Davis returned to the United States in September 1967, and served consecutively as Executive Officer for Marine Aircraft Group 14, Commanding Officer of VMFA(AW)-224 and Commanding Officer again for VMAT(AW)-202. He attended the Industrial College of the Armed Forces in Washington, D.C., from August 1968 to June 1969, when he was ordered to the Republic of Vietnam as the 1st Marine Aircraft Wing Aviation Safety Officer, and later, as Executive Officer, Marine Aircraft Group 11.
Davis was promoted to colonel in August 1970, and a month later, returned to the United States as Executive Officer, Office of the Deputy Chief of Staff (Air), Headquarters Marine Corps, Washington, D.C. He remained in that billet until June 1973, when he transferred to El Toro as Commanding Officer, Marine Aircraft Group 46/Marine Air Reserve Training Detachment.
Davis became Assistant Wing Commander, 3rd Marine Aircraft Wing, MCAS El Toro, following his advancement to brigadier general on July 1, 1975 and assigned duty as Commander, Marine Corps Air Bases, Western Area/Commanding General, Marine Corps Air Station El Toro, in June 1976. During this tour he was advanced to major general on February 17, 1977 and assigned duty as Commanding General, 3rd Marine Aircraft Wing, MCAS El Toro. From July 6, 1977 to August 8, 1977, he was assigned additional duty as Commanding General, 1st Marine Amphibious Force, Marine Corps Base Camp Pendleton.
On February 15, 1978, he was assigned duty as the Commanding General, 1st Marine Aircraft Wing, Marine Corps Base Camp Smedley D. Butler, Okinawa, Japan. He was assigned duty as the Director of Operations, J-3, Pacific Command, Camp H. M. Smith, Hawaii on June 16, 1979. General Davis was assigned duty as the Commanding General, Fleet Marine Force, Pacific, Camp H.M. Smith, Hawaii on June 30, 1981, and was promoted to lieutenant general on July 1, 1981. Upon promotion to general, General Davis assumed the assignment as Assistant Commandant of the Marine Corps on July 1, 1983 and served in this capacity until his retirement on June 1, 1986. During his term as Assistant Commandant, he served as President of the Marine Corps Association.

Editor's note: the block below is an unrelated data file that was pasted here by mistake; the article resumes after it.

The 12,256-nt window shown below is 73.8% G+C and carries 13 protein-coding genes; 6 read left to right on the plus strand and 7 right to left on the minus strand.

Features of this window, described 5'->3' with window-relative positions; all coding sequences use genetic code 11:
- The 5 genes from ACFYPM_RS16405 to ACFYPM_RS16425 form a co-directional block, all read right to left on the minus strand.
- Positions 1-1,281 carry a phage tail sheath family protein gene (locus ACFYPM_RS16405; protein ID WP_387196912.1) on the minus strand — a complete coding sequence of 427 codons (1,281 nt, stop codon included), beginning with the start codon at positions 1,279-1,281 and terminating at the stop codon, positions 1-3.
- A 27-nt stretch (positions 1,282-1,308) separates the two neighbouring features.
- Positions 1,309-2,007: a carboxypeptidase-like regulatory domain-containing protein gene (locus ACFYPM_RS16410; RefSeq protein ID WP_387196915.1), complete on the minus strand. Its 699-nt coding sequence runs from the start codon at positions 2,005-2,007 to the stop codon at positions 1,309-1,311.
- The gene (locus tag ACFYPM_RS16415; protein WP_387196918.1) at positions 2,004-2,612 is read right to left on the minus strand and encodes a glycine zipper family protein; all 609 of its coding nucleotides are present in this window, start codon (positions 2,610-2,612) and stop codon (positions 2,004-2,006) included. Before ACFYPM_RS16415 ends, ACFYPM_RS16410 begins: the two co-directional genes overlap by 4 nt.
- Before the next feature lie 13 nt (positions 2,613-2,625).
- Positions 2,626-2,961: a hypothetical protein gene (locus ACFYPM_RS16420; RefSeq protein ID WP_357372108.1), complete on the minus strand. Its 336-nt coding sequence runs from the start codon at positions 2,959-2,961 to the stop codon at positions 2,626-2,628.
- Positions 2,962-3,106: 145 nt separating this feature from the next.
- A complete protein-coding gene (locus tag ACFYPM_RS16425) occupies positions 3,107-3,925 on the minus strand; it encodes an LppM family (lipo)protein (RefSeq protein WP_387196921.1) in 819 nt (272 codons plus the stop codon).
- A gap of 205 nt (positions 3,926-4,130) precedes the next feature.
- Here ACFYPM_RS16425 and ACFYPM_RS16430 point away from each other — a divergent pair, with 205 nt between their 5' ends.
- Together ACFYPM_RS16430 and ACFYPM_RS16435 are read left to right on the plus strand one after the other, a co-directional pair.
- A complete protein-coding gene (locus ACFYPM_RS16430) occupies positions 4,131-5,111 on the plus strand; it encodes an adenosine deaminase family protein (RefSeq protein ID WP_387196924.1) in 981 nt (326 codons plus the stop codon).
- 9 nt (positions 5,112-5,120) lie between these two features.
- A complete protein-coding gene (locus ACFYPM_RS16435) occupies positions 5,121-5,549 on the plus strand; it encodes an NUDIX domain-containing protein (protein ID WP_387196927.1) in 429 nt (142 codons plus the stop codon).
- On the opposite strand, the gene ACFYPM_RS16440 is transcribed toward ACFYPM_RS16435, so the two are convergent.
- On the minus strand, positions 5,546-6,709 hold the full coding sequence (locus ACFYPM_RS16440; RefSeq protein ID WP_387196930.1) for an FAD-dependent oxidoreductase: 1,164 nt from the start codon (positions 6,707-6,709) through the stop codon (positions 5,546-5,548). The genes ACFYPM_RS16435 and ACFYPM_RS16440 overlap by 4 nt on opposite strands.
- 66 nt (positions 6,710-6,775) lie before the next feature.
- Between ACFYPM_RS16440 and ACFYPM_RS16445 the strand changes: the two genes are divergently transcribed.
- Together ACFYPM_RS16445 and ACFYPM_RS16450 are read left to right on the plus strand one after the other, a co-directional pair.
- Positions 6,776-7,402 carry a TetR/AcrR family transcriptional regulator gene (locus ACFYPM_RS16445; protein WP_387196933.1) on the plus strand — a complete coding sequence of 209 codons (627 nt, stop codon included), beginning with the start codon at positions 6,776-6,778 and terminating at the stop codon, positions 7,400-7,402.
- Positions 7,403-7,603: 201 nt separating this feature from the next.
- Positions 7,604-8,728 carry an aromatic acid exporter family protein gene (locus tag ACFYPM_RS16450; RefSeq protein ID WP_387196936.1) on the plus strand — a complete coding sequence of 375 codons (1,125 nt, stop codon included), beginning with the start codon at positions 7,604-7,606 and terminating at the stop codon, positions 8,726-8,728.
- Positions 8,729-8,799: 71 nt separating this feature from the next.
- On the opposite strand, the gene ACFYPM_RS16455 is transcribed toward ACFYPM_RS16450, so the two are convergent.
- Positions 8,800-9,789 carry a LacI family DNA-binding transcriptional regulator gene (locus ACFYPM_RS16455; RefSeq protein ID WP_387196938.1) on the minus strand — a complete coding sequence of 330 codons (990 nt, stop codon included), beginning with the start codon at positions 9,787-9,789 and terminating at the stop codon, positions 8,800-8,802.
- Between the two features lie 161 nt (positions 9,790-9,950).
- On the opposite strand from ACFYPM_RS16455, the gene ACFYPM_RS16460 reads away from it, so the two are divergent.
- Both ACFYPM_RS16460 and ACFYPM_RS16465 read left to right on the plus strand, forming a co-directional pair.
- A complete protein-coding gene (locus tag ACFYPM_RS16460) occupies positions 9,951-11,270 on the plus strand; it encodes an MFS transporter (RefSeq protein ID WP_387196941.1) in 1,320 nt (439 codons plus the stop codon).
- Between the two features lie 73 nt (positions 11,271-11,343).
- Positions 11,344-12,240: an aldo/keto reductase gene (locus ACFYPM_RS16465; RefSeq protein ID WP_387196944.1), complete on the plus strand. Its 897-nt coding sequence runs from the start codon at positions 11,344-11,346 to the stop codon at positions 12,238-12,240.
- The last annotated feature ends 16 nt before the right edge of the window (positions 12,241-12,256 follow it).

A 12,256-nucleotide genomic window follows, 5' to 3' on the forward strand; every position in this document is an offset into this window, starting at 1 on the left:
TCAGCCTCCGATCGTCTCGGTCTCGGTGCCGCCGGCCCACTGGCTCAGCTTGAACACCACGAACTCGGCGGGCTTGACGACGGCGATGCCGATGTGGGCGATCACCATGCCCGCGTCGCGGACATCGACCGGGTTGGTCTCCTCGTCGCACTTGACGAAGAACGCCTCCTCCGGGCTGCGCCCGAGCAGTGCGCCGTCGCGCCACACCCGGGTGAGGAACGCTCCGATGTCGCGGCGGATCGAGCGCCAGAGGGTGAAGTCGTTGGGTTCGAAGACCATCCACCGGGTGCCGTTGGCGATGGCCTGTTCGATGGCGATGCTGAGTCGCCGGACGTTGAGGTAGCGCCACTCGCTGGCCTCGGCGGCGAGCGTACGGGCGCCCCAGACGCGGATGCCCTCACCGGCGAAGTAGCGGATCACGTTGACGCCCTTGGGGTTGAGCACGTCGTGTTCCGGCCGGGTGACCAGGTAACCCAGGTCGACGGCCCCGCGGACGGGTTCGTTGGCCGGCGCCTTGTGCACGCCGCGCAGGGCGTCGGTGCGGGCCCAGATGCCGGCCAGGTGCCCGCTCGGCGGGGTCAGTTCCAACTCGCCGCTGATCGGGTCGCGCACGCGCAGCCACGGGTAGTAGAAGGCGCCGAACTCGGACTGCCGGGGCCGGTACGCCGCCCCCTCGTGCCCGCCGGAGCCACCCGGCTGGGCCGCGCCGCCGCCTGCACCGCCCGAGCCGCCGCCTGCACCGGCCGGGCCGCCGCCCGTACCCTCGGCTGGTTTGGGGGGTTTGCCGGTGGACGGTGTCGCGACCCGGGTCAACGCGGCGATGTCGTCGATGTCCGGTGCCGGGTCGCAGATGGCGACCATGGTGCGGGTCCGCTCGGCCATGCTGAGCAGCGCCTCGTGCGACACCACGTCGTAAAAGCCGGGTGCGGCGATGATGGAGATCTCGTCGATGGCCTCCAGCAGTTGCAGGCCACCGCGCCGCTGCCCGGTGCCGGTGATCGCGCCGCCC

General Davis has flown over 30 different aircraft including; the F3D, F9F[disambiguation needed], F11F, A-6, F-4, F-104, A-4, AH-64, UH-1, CH-46, CH-53, FA-18, and the XV-15 (MV-22 Prototype). He flew 285 combat hours in Republic of Vietnam (160 at night) and 171 combat missions (100 at night).
Medals and decorations 
A complete list of his medals and decorations include:
See also 
- "Official Biography: General John K. Davis". United States Marine Corps. Retrieved 2007-02-09.
- "Marine Corps Association Presidents & Chairman of the Board (1976–2006)" (PDF). Marine Corps Association. Retrieved 12 January 2009.[dead link]
- This article incorporates public domain material from websites or documents of the United States Marine Corps.
- "General John K. Davis, USMC". Who's Who in Marine Corps History. History Division, United States Marine Corps. Retrieved 12 January 2009.